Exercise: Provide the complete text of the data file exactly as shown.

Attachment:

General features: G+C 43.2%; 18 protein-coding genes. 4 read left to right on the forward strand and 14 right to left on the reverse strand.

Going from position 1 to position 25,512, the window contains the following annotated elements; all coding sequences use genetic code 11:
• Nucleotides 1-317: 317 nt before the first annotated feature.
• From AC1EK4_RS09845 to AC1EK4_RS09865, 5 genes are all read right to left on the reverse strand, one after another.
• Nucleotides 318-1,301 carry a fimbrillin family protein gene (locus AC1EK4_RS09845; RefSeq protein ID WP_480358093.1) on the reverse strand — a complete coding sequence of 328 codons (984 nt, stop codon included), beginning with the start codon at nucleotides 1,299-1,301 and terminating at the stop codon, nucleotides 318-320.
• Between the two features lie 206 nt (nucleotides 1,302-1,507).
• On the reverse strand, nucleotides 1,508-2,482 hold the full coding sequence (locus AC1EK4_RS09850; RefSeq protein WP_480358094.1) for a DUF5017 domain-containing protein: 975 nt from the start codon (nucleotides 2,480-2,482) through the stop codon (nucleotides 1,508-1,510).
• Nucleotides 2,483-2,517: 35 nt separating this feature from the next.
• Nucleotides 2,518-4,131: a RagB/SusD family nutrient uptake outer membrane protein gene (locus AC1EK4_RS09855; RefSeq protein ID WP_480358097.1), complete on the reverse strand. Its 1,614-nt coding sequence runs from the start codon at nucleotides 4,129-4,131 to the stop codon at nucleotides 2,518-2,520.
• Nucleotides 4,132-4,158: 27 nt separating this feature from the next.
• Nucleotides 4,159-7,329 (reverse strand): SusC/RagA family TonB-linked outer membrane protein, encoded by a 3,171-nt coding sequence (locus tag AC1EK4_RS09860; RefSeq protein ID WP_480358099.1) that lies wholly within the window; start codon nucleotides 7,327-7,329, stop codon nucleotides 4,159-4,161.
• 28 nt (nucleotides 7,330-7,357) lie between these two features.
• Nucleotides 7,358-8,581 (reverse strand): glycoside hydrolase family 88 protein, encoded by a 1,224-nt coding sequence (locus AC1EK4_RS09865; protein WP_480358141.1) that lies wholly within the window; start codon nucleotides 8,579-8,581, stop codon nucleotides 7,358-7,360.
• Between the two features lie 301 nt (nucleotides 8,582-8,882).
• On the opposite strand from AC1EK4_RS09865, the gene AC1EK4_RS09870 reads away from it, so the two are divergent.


General features: G+C 43.2%; 18 protein-coding genes. 4 read left to right on the forward strand and 14 right to left on the reverse strand.

Going from position 1 to position 25,512, the window contains the following annotated elements; all coding sequences use genetic code 11:
• Nucleotides 1-317: 317 nt before the first annotated feature.
• From AC1EK4_RS09845 to AC1EK4_RS09865, 5 genes are all read right to left on the reverse strand, one after another.
• Nucleotides 318-1,301 carry a fimbrillin family protein gene (locus AC1EK4_RS09845; RefSeq protein ID WP_480358093.1) on the reverse strand — a complete coding sequence of 328 codons (984 nt, stop codon included), beginning with the start codon at nucleotides 1,299-1,301 and terminating at the stop codon, nucleotides 318-320.
• Between the two features lie 206 nt (nucleotides 1,302-1,507).
• On the reverse strand, nucleotides 1,508-2,482 hold the full coding sequence (locus AC1EK4_RS09850; RefSeq protein WP_480358094.1) for a DUF5017 domain-containing protein: 975 nt from the start codon (nucleotides 2,480-2,482) through the stop codon (nucleotides 1,508-1,510).
• Nucleotides 2,483-2,517: 35 nt separating this feature from the next.
• Nucleotides 2,518-4,131: a RagB/SusD family nutrient uptake outer membrane protein gene (locus AC1EK4_RS09855; RefSeq protein ID WP_480358097.1), complete on the reverse strand. Its 1,614-nt coding sequence runs from the start codon at nucleotides 4,129-4,131 to the stop codon at nucleotides 2,518-2,520.
• Nucleotides 4,132-4,158: 27 nt separating this feature from the next.
• Nucleotides 4,159-7,329 (reverse strand): SusC/RagA family TonB-linked outer membrane protein, encoded by a 3,171-nt coding sequence (locus tag AC1EK4_RS09860; RefSeq protein ID WP_480358099.1) that lies wholly within the window; start codon nucleotides 7,327-7,329, stop codon nucleotides 4,159-4,161.
• 28 nt (nucleotides 7,330-7,357) lie between these two features.
• Nucleotides 7,358-8,581 (reverse strand): glycoside hydrolase family 88 protein, encoded by a 1,224-nt coding sequence (locus AC1EK4_RS09865; protein WP_480358141.1) that lies wholly within the window; start codon nucleotides 8,579-8,581, stop codon nucleotides 7,358-7,360.
• Between the two features lie 301 nt (nucleotides 8,582-8,882).
• On the opposite strand from AC1EK4_RS09865, the gene AC1EK4_RS09870 reads away from it, so the two are divergent.